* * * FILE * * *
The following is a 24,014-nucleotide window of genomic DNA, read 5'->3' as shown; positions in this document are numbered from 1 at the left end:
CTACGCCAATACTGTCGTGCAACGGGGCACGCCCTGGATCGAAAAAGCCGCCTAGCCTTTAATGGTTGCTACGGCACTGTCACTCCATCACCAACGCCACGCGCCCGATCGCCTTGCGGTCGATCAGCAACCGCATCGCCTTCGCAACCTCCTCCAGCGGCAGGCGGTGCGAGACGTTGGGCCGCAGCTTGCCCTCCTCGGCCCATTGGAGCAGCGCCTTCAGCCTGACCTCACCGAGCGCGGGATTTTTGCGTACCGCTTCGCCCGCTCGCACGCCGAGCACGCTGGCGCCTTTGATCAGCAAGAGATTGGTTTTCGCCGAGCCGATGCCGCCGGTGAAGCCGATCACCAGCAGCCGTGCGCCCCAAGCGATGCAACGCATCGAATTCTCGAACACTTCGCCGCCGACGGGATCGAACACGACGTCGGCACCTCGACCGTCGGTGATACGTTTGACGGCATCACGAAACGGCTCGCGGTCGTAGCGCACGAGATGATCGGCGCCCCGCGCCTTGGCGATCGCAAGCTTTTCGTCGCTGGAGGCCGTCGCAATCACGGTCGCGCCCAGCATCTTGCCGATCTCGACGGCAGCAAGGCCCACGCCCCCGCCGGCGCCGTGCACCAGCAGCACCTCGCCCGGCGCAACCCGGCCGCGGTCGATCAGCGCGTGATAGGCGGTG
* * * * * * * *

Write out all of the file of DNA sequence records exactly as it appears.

The following is a 24,014-nucleotide window of genomic DNA, read 5'->3' as shown; positions in this document are numbered from 1 at the left end:
CTACGCCAATACTGTCGTGCAACGGGGCACGCCCTGGATCGAAAAAGCCGCCTAGCCTTTAATGGTTGCTACGGCACTGTCACTCCATCACCAACGCCACGCGCCCGATCGCCTTGCGGTCGATCAGCAACCGCATCGCCTTCGCAACCTCCTCCAGCGGCAGGCGGTGCGAGACGTTGGGCCGCAGCTTGCCCTCCTCGGCCCATTGGAGCAGCGCCTTCAGCCTGACCTCACCGAGCGCGGGATTTTTGCGTACCGCTTCGCCCGCTCGCACGCCGAGCACGCTGGCGCCTTTGATCAGCAAGAGATTGGTTTTCGCCGAGCCGATGCCGCCGGTGAAGCCGATCACCAGCAGCCGTGCGCCCCAAGCGATGCAACGCATCGAATTCTCGAACACTTCGCCGCCGACGGGATCGAACACGACGTCGGCACCTCGACCGTCGGTGATACGTTTGACGGCATCACGAAACGGCTCGCGGTCGTAGCGCACGAGATGATCGGCGCCCCGCGCCTTGGCGATCGCAAGCTTTTCGTCGCTGGAGGCCGTCGCAATCACGGTCGCGCCCAGCATCTTGCCGATCTCGACGGCAGCAAGGCCCACGCCCCCGCCGGCGCCGTGCACCAGCAGCACCTCGCCCGGCGCAACCCGGCCGCGGTCGATCAGCGCGTGATAGGCGGTG